Record low snowpacks and unusually high spring and early summer temperatures created drought conditions that have taxed hatchery operations in the US Pacific Northwest and British Columbia, Canada this year.
Washington state’s governor declared a statewide drought emergency in May and twenty-two of thirty-six counties in Oregon and several areas of British Columbia were declaring drought conditions as well.
Low water and unusually high temperatures have prompted fisheries staff to employ a range of strategies to support juvenile salmon and trout, hatchery operations and returning spawners.
“Problems we usually run into in late September or October are happening now,” Teresa Scott, 2015 Drought Coordinator for the Washington Department of Fish and Wildlife (WDFW) told Hatchery International by email in July.
With temperatures well above normal since May, many hatcheries released smolts early in hopes that they would be en route to the ocean before river temperatures reached the critical 70F that affect salmon health.
Manny Farinas, West Region Hatchery Coordinator for Oregon Department of Fish and Wildlife, explained that while smolts had to be released some three weeks early across the northwest, survival should not be an issue. “They were at size due to the warm water,” Farinas says.
Hatcheries face a myriad of water problems. Indeed, as of mid July over 80% of Washington’s rivers and streams were running at below 10% of normal flows.
Intakes may be too shallow for current flow levels which would require infrastructure changes. Water intake pumps may need to be upgraded and intake channels dredged or intake weir heights modified.
Fisheries and Oceans Canada communications advisor Carrie Mishima expects that Vancouver Island hatcheries, like many across the Northwest will be sourcing well water. Lower water levels in hatcheries may also require flow-through systems to be retrofitted to increase re-circulation of scarce water. Outdoor operations are working with shade cloths to reduce heat.
Oregon’s Farinas pointed out that all hatchery staff practice enhanced drought protocols. “We have a lot of great people who know a lot about taking care of fish,” echoed Rich Johnson, the US Fish and Wildlife Service (USFWS) Pacific Region Fisheries Supervisor.
Collecting broodstock is likely to be a problem. Alternate collection sites and trucking broodstock to hatchery locations is expected to be the norm. “We will need to pursue broodstock collection pretty aggressively in order to make our goals this year and we won’t make goals in some places,” says WDFW’s Scott.
As returning salmon begin to make their way upstream to spawn, agencies are closing rivers or limiting fishing activity in an effort to reduce stress on stocks. On BC’s Vancouver Island, home to 13 salmon hatcheries, all but two rivers in the southern half of the island have been closed to fishing since July 1st. .
Fishery managers are closing or restricting fishing on more than 30 rivers across Washington State. Many rivers that are not closed outright will see limited fishing – midnight to 2 pm, under ‘hoot owl’ restrictions. Most of Oregon’s rivers see hoot owl restrictions as well limited to one hour before sunrise to 2pm, while some are also closed completely.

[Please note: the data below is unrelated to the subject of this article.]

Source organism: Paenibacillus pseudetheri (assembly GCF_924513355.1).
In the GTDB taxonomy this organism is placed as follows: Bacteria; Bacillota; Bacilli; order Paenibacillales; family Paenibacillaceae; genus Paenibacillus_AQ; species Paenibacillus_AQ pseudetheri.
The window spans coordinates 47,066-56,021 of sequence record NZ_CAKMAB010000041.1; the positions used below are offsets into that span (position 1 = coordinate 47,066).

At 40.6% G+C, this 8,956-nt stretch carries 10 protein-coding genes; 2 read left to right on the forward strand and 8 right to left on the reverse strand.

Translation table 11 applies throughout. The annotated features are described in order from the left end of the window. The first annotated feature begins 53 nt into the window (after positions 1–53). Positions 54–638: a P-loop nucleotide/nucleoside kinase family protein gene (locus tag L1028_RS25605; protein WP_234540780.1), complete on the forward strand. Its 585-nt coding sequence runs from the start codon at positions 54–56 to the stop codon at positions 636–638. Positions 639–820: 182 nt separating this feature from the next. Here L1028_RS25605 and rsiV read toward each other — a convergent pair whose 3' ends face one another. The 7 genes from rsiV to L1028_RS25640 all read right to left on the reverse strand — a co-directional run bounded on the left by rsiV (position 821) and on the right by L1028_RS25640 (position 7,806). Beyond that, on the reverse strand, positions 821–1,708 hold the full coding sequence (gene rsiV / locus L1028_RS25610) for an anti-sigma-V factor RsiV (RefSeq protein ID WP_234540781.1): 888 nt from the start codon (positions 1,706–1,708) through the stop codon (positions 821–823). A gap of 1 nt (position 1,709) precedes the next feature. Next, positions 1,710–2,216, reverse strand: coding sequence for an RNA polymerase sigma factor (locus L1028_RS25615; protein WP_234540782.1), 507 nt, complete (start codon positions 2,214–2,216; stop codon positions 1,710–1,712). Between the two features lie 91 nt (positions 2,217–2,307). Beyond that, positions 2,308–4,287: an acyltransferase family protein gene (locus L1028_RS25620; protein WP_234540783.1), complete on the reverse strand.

WDFW has estimated they will need $1.2 million for fisheries drought response over the next 2 years.
USFWS Warm Springs hatchery on the Deschutes River in Oregon is an example of how hatchery staff have had to manage the temperatures.
“Our water temperatures were getting up to 76F,” says USFWS Fish Health Program Manager, Western Region, Andrew Goodwin. “Our juvenile fish were not well. They are the same temperature as the river. We were seeing mortalities from Ich (white spot) and Columnaris of up to 2000 juvenile spring Chinook a day,” he explains. “The guys were starting to call it the Hot Springs Hatchery,” quipped USFWS Supervisor Rich Johnson.
In an unprecedented management step, the USFWS and state partners worked quickly over a period of two weeks in mid-July to move more than 160,000 spring Chinook salmon from Warm Springs NFH in Central Oregon to Little White Salmon NFH in the Columbia River Gorge to ensure maximum survival during sustained severe heat.
In mid July staff decided to move the 160,000 juveniles over to the Little White Salmon National Fish Hatchery. “We could isolate them from the stock on site by putting them indoors and start to treat them,” says Goodwin. The Little White Salmon Hatchery is some 100 miles north and west on the Columbia River. Water temperature runs in the high 40s F, as it comes out of Washington’s Cascade Mountains.
“We started out with our one truck, but then got two more trucks and a driver from Oregon DFW,” explains Goodwin. “We added salt and tempered the water and it worked really well. They perked up as soon as they got into the cooler water.”
On-site chillers were only able to bring the Warm Springs adult holding pond temperatures down about 12F to 63F, given the high river temperatures. “Our target is 50F” says Goodwin. They looked at renting additional portable chillers, but rental generators and the gas to run them was going to be too expensive.
“We have been monitoring climate data at all our hatcheries,” says Goodwin. “We knew that this was coming, we just didn’t think it would be here this soon.”
— Tom Walker